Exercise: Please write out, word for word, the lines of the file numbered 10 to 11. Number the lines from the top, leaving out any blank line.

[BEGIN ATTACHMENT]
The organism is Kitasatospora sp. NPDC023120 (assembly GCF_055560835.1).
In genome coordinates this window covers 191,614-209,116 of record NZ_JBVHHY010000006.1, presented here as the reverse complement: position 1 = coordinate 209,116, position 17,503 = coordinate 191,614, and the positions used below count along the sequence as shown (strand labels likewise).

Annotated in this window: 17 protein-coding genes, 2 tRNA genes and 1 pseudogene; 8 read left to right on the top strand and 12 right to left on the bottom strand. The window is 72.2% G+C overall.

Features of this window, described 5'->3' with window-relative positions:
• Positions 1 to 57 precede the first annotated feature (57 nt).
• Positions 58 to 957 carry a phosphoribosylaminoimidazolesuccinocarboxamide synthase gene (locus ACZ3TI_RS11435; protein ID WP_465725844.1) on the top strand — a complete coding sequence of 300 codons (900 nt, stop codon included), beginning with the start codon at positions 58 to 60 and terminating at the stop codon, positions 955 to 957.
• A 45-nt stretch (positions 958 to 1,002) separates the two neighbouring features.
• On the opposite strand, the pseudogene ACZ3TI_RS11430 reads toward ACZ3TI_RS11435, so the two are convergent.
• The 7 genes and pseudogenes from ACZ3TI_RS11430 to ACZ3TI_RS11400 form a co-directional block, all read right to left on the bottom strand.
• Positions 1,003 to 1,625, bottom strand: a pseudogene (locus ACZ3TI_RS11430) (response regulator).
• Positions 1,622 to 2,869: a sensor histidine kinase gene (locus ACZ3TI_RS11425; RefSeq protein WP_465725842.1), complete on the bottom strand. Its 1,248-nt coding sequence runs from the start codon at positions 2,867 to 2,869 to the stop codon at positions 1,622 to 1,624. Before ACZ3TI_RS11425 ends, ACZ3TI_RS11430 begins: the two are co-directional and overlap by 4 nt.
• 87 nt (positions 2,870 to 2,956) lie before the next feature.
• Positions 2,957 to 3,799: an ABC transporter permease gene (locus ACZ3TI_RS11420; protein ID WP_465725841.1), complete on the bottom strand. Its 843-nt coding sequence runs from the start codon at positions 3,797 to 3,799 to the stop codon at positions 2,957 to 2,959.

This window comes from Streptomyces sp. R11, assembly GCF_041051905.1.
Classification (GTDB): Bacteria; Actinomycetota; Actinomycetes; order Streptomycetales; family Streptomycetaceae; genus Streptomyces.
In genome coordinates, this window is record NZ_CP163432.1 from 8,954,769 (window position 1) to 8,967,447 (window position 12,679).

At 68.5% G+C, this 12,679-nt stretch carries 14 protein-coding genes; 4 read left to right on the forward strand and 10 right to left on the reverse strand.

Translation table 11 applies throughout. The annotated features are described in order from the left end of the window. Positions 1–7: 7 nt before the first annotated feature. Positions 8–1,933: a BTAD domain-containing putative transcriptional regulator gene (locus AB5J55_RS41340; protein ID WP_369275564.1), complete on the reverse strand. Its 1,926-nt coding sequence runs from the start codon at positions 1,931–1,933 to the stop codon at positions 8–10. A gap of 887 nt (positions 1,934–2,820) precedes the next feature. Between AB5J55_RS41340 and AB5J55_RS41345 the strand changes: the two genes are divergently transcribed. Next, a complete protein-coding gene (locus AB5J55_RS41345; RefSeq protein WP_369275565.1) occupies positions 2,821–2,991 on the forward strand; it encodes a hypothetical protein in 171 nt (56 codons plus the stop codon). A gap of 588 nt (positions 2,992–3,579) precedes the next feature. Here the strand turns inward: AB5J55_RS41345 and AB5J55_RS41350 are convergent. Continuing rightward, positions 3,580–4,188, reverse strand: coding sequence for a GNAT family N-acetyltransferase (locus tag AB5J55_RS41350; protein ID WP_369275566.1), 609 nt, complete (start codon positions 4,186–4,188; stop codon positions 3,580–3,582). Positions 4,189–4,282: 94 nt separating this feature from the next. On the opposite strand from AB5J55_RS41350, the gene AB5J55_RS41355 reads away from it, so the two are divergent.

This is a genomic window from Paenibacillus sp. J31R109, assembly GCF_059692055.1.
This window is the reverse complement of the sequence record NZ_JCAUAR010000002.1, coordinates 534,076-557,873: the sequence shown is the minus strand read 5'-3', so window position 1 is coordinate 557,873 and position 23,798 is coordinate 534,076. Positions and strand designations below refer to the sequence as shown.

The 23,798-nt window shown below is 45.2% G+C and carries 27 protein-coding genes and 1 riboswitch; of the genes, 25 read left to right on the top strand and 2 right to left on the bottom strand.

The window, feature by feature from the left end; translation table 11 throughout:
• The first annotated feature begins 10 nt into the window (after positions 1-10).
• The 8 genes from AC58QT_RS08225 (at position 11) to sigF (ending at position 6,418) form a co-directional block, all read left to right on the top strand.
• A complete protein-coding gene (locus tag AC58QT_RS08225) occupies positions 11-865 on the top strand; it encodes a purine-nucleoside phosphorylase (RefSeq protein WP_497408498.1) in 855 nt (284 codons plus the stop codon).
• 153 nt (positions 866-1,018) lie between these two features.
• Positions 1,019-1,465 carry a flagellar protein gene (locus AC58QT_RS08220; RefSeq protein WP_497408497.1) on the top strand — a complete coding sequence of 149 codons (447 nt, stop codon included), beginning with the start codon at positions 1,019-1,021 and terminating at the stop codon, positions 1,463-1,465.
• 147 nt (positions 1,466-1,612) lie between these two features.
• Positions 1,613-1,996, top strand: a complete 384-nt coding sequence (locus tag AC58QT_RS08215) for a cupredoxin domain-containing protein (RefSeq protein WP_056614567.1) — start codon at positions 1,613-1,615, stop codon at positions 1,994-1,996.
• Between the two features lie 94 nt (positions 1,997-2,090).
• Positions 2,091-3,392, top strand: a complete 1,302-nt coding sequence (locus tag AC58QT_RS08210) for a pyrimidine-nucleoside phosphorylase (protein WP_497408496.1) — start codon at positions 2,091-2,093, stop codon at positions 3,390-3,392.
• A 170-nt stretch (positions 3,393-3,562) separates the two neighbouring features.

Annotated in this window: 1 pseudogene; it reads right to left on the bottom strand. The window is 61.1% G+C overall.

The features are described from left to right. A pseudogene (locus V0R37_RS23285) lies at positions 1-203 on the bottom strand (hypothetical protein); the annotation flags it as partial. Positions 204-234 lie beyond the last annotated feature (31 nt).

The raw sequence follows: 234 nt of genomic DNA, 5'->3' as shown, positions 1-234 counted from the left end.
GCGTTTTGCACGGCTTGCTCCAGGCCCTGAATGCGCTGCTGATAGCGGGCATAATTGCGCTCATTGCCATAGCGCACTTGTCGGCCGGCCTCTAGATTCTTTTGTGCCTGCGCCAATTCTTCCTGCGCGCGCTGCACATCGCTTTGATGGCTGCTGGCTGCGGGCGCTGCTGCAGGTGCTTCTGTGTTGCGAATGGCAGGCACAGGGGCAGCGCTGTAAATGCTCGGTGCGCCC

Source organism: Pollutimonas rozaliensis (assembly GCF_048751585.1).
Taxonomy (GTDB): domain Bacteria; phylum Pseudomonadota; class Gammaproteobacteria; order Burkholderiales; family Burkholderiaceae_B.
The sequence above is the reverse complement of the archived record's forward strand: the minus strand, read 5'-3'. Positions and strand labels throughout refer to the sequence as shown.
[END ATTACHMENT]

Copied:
• Positions 1,003 to 1,625, bottom strand: a pseudogene (locus ACZ3TI_RS11430) (response regulator).
• Positions 1,622 to 2,869: a sensor histidine kinase gene (locus ACZ3TI_RS11425; RefSeq protein WP_465725842.1), complete on the bottom strand. Its 1,248-nt coding sequence runs from the start codon at positions 2,867 to 2,869 to the stop codon at positions 1,622 to 1,624. Before ACZ3TI_RS11425 ends, ACZ3TI_RS11430 begins: the two are co-directional and overlap by 4 nt.